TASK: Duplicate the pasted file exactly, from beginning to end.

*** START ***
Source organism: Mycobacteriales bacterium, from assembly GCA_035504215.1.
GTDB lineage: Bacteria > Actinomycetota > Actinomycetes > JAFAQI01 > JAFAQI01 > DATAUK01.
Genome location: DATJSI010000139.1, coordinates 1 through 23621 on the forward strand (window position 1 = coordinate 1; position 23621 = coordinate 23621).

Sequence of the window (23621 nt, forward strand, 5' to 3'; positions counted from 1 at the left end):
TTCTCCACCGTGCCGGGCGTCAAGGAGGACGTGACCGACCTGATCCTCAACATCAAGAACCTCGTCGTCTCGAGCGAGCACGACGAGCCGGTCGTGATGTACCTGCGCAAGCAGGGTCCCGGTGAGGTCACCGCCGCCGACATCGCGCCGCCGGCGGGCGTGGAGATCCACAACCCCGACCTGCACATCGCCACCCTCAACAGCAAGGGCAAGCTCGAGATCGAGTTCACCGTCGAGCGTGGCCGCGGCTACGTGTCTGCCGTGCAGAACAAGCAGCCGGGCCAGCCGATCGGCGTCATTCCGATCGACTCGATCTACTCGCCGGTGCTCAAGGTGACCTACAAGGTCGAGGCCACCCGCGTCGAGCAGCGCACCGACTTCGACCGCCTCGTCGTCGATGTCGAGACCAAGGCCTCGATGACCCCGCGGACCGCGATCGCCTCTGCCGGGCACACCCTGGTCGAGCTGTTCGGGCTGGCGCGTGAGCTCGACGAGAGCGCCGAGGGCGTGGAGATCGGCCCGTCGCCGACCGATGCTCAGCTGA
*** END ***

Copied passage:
Source organism: Mycobacteriales bacterium, from assembly GCA_035504215.1.
GTDB lineage: Bacteria > Actinomycetota > Actinomycetes > JAFAQI01 > JAFAQI01 > DATAUK01.
Genome location: DATJSI010000139.1, coordinates 1 through 23621 on the forward strand (window position 1 = coordinate 1; position 23621 = coordinate 23621).

Sequence of the window (23621 nt, forward strand, 5' to 3'; positions counted from 1 at the left end):
TTCTCCACCGTGCCGGGCGTCAAGGAGGACGTGACCGACCTGATCCTCAACATCAAGAACCTCGTCGTCTCGAGCGAGCACGACGAGCCGGTCGTGATGTACCTGCGCAAGCAGGGTCCCGGTGAGGTCACCGCCGCCGACATCGCGCCGCCGGCGGGCGTGGAGATCCACAACCCCGACCTGCACATCGCCACCCTCAACAGCAAGGGCAAGCTCGAGATCGAGTTCACCGTCGAGCGTGGCCGCGGCTACGTGTCTGCCGTGCAGAACAAGCAGCCGGGCCAGCCGATCGGCGTCATTCCGATCGACTCGATCTACTCGCCGGTGCTCAAGGTGACCTACAAGGTCGAGGCCACCCGCGTCGAGCAGCGCACCGACTTCGACCGCCTCGTCGTCGATGTCGAGACCAAGGCCTCGATGACCCCGCGGACCGCGATCGCCTCTGCCGGGCACACCCTGGTCGAGCTGTTCGGGCTGGCGCGTGAGCTCGACGAGAGCGCCGAGGGCGTGGAGATCGGCCCGTCGCCGACCGATGCTCAGCTGA